In this chapter I examine how my notions of blackness were challenged as a black researcher conducting research in Salvador, Brazil. I have conducted research in Brasília, São Paulo, and Rio de Janeiro but solely focus on Salvador in this chapter. My research spanning a period of 11 years is about the role of racial identification, racism, and group identity on political behavior. In this chapter I focus on the period from 2004 to 2012, during which my research consisted of interviews with politicians about how they address racial issues during campaigns, survey interviews with Afro-Brazilians examining racial identification, racial attitudes, and political behavior, and a survey experiment with Afro-Brazilians studying whether racial and class frames impact support for racial or class policies. I also conducted in-depth interviews with Afro-Brazilians about black identity and affirmative action. In this chapter I do not analyze results from my research. Rather I focus on how I was challenged to analyze blackness more critically because of my lived experience as well as varying notions of blackness I witnessed living in Brazil while I conducted my research. Considering varying notions of blackness within one country is especially important to theories of the African diaspora where oftentimes there is an assumption about common experiences and interpretations of history. The lived experience as a black American researcher in Brazil allowed me to gain a broader understanding of what it means to be an African descendant in another part of the African diaspora. I also began thinking about new ways of analyzing racial politics in the United States when considering black Americans.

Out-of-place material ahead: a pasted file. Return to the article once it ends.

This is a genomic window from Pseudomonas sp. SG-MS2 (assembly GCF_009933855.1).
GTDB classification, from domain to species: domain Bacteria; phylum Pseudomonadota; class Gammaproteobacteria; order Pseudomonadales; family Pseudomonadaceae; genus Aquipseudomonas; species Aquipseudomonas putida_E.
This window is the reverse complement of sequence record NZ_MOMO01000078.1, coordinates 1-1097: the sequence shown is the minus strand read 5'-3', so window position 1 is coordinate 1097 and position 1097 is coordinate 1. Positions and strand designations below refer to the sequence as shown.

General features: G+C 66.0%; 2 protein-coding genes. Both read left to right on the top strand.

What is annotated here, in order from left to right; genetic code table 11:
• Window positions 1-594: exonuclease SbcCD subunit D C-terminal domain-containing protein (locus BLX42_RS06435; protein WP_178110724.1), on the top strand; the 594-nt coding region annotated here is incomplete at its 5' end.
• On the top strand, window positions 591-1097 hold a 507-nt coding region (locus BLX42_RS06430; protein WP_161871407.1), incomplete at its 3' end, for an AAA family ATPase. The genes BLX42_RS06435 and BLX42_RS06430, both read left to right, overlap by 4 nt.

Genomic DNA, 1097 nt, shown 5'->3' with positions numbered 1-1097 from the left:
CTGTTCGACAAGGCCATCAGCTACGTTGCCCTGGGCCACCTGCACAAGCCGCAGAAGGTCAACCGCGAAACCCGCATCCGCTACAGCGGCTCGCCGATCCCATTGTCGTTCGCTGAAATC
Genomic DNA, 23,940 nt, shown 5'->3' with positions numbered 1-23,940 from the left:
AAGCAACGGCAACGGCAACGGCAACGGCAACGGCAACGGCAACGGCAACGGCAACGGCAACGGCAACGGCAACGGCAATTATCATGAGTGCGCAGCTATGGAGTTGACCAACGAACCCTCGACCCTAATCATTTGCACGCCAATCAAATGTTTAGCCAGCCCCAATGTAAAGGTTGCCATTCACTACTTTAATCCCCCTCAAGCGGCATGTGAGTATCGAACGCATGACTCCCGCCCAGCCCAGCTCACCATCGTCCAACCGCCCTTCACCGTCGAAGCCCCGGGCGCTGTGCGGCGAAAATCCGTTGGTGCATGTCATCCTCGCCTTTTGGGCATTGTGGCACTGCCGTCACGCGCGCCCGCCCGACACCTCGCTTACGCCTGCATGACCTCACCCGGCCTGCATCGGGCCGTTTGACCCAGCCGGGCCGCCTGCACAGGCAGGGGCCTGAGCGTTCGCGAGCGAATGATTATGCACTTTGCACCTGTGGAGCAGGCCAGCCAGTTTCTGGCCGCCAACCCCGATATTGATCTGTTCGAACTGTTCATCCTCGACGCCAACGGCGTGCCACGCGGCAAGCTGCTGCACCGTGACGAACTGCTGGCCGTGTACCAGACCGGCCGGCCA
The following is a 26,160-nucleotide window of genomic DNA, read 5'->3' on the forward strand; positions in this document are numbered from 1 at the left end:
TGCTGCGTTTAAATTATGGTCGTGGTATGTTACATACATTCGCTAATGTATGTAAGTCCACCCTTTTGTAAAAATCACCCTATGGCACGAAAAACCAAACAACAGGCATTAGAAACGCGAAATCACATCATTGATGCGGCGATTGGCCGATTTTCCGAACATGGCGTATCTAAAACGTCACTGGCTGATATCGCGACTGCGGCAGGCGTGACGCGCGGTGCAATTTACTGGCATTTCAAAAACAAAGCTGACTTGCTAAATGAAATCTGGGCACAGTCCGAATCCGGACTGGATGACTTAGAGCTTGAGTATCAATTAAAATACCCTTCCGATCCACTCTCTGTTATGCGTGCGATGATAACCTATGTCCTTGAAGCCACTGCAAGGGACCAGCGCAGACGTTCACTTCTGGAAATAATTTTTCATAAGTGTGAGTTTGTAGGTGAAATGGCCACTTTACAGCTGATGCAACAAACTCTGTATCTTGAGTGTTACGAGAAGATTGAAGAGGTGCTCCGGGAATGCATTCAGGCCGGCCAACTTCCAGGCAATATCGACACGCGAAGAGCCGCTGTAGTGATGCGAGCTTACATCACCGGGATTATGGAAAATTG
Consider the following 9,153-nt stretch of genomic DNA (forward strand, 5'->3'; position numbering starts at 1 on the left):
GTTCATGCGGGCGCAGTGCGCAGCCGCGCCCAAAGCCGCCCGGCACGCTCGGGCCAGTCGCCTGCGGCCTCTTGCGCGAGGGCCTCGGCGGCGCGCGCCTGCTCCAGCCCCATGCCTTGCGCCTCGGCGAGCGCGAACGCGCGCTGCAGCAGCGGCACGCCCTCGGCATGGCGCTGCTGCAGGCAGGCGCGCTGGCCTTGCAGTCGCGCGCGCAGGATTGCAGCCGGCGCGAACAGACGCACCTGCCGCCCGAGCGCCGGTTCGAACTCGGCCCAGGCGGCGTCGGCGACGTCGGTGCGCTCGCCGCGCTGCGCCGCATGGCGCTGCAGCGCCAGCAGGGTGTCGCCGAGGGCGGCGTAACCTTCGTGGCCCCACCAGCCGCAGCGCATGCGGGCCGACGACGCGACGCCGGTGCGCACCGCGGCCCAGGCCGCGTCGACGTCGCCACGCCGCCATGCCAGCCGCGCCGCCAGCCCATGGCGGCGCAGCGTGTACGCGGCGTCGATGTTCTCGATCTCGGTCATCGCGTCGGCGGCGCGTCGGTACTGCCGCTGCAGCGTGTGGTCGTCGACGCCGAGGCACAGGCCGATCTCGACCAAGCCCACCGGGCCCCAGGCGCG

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- Changing Notions of Blackness in Field Research in Salvador, Bahia, Brazil
Gladys L. Mitchell-Walthour
- Copyright Year
- Palgrave Macmillan US